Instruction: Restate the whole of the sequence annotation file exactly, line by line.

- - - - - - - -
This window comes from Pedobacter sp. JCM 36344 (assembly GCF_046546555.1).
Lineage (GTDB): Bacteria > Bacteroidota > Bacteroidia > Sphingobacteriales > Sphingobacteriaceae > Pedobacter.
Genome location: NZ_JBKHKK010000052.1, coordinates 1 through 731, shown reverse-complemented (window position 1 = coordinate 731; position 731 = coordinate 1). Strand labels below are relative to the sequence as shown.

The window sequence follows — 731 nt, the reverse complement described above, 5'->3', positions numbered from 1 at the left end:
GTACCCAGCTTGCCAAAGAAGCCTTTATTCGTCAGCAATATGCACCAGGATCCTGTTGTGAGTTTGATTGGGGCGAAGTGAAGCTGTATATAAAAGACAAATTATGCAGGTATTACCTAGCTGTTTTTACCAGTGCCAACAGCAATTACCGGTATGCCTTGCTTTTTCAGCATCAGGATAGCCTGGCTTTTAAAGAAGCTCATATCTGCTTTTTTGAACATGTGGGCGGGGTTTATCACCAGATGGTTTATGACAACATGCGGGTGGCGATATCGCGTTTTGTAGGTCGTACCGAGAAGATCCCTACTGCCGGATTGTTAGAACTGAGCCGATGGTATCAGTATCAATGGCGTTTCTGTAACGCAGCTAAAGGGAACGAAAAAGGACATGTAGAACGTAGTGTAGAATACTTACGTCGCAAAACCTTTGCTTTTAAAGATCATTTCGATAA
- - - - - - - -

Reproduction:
This window comes from Pedobacter sp. JCM 36344 (assembly GCF_046546555.1).
Lineage (GTDB): Bacteria > Bacteroidota > Bacteroidia > Sphingobacteriales > Sphingobacteriaceae > Pedobacter.
Genome location: NZ_JBKHKK010000052.1, coordinates 1 through 731, shown reverse-complemented (window position 1 = coordinate 731; position 731 = coordinate 1). Strand labels below are relative to the sequence as shown.

The window sequence follows — 731 nt, the reverse complement described above, 5'->3', positions numbered from 1 at the left end:
GTACCCAGCTTGCCAAAGAAGCCTTTATTCGTCAGCAATATGCACCAGGATCCTGTTGTGAGTTTGATTGGGGCGAAGTGAAGCTGTATATAAAAGACAAATTATGCAGGTATTACCTAGCTGTTTTTACCAGTGCCAACAGCAATTACCGGTATGCCTTGCTTTTTCAGCATCAGGATAGCCTGGCTTTTAAAGAAGCTCATATCTGCTTTTTTGAACATGTGGGCGGGGTTTATCACCAGATGGTTTATGACAACATGCGGGTGGCGATATCGCGTTTTGTAGGTCGTACCGAGAAGATCCCTACTGCCGGATTGTTAGAACTGAGCCGATGGTATCAGTATCAATGGCGTTTCTGTAACGCAGCTAAAGGGAACGAAAAAGGACATGTAGAACGTAGTGTAGAATACTTACGTCGCAAAACCTTTGCTTTTAAAGATCATTTCGATAA